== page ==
Cooperman understands that ripples might eventually become the tsunamis that destroy you. He’s slithery but nimble, unlike Tania, the aging cocktail waitress who centers “Palm Springs” and “Pilgrims,” two of my favorite stories here. Goldberg sets up the character: “She’d worked her entire life bringing people drinks and along the way had adopted a child who ran away from her, and here she was, going to visit her incarcerated husband. A man she’d only kissed once, on the day of their marriage.”
In “Palm Springs,” we see her go on a date that’s not quite a failure, with a younger guy to whom she “gave up too much”—not sex but raw emotion. Tania’s vulnerable and stuck, unable to get past the fact that her daughter walked out on her. In “Pilgrims,” she tells Don, the murderer-husband she barely knows, about the book she’s reading, a history of the Pilgrims and their travails. “Fifty-seven years had come and gone in Tania’s life,” Goldberg reflects, “and to what end? This day? This life? All this time looking for a bit of clarity and it was here, in a prison, all the time. ‘You wouldn’t believe,’ Tania says again, ‘what they went through to survive.’ ”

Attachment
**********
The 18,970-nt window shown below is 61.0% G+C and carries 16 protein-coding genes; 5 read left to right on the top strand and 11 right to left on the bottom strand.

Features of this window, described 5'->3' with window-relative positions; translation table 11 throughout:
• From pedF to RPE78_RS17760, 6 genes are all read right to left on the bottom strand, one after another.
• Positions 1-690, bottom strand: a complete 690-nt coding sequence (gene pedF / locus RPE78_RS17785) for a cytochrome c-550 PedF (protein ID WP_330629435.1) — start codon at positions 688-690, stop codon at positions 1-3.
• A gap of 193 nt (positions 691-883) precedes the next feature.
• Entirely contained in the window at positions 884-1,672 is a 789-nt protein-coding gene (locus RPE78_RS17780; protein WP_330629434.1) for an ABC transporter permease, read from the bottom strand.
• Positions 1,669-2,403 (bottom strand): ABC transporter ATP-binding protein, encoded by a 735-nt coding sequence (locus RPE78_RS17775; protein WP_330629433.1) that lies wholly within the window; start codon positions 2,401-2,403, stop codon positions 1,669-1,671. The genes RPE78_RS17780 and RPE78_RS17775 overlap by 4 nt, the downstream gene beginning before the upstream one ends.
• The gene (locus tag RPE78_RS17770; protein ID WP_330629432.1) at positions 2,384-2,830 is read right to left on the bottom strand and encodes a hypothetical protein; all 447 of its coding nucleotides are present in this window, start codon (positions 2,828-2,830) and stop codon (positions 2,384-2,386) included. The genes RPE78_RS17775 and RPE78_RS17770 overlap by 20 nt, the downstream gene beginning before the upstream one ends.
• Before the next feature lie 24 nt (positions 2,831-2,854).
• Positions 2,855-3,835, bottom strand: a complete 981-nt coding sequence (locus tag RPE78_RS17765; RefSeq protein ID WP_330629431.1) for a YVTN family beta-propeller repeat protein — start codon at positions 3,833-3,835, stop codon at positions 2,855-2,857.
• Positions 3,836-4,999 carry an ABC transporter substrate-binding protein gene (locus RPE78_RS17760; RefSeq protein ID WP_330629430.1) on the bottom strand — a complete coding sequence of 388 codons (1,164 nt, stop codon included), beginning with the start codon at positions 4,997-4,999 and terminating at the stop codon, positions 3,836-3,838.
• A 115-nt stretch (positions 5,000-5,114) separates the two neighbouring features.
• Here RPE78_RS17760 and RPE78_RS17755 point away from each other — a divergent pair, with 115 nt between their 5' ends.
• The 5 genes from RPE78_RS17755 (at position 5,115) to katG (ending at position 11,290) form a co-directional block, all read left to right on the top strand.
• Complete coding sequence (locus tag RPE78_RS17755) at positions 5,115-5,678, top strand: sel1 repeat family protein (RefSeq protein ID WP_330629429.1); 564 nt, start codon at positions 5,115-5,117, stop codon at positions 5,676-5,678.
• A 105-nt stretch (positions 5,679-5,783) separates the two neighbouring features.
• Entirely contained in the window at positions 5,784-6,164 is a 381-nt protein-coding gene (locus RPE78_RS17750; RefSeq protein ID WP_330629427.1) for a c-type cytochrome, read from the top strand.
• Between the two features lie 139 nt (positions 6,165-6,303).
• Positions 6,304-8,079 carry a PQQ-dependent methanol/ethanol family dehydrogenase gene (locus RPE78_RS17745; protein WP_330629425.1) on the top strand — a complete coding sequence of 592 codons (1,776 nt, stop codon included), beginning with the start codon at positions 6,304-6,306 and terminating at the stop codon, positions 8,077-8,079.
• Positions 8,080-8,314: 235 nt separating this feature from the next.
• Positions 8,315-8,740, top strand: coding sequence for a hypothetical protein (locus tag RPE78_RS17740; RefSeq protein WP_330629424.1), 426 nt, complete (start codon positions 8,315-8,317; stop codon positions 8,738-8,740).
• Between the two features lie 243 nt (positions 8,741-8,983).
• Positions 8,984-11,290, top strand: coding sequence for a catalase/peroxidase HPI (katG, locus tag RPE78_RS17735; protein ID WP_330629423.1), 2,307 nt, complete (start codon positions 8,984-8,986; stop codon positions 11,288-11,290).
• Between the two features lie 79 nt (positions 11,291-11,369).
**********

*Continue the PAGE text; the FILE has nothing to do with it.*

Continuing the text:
Goldberg, who can rattle off one-liners like a stand-up, strikes a somber tone of loss throughout The Low Desert. In “Mazel,” a no-nonsense FBI agent, determined all her life to rely on hard work and not luck, tries to deal with the randomness of a cancer death sentence: “Tomorrow, she had an appointment to walk the cemetery with the rabbi, find her happily-ever-after home, while she waited for the resurrection. Or whatever Jews believed in. She hadn’t gotten that far in the Torah.” Later, with the wind “blowing into eternity” strands of the hair she’s losing, she returns to the same cemetery. “All she could make out was the moon, which was no comfort,” Goldberg notes. “Stars had a much more compelling story. They were proof that dead things could still be remembered.”
Some stories, such as this one, connect to the world of Gangsterland. Others stand alone. It pays to read in sequence. The Salton Sea, created by false accident in 1905 when the Colorado River breached a dike, provides another linking metaphor. “There’d been plans going back to the late-1800s to re-wild the Salton Basin, the dreamland of developers, the United States government, your basic grifters, and now oil companies,” recalls an oil security guy named Morris in the title story, which is a period piece, mingling murder and classic land grab in the manner of Ross Macdonald. Morris is warned that “the world’s a shit can…. Don’t go kicking the can.”
California’s always Chinatown, and in a later story, “The Salt,” Morris takes a drive into the past, thinking about killing himself but knowing he won’t, knowing also that he can’t quite make amends. “The Salton Sea,” Goldberg reflects, “is receding back into memory, revealing with each inch another year, another foundation, another hand that pulls from the sand and grasps at the dead air.”
These stories play genres with an expert’s hand, and a sometimes surprising sad music.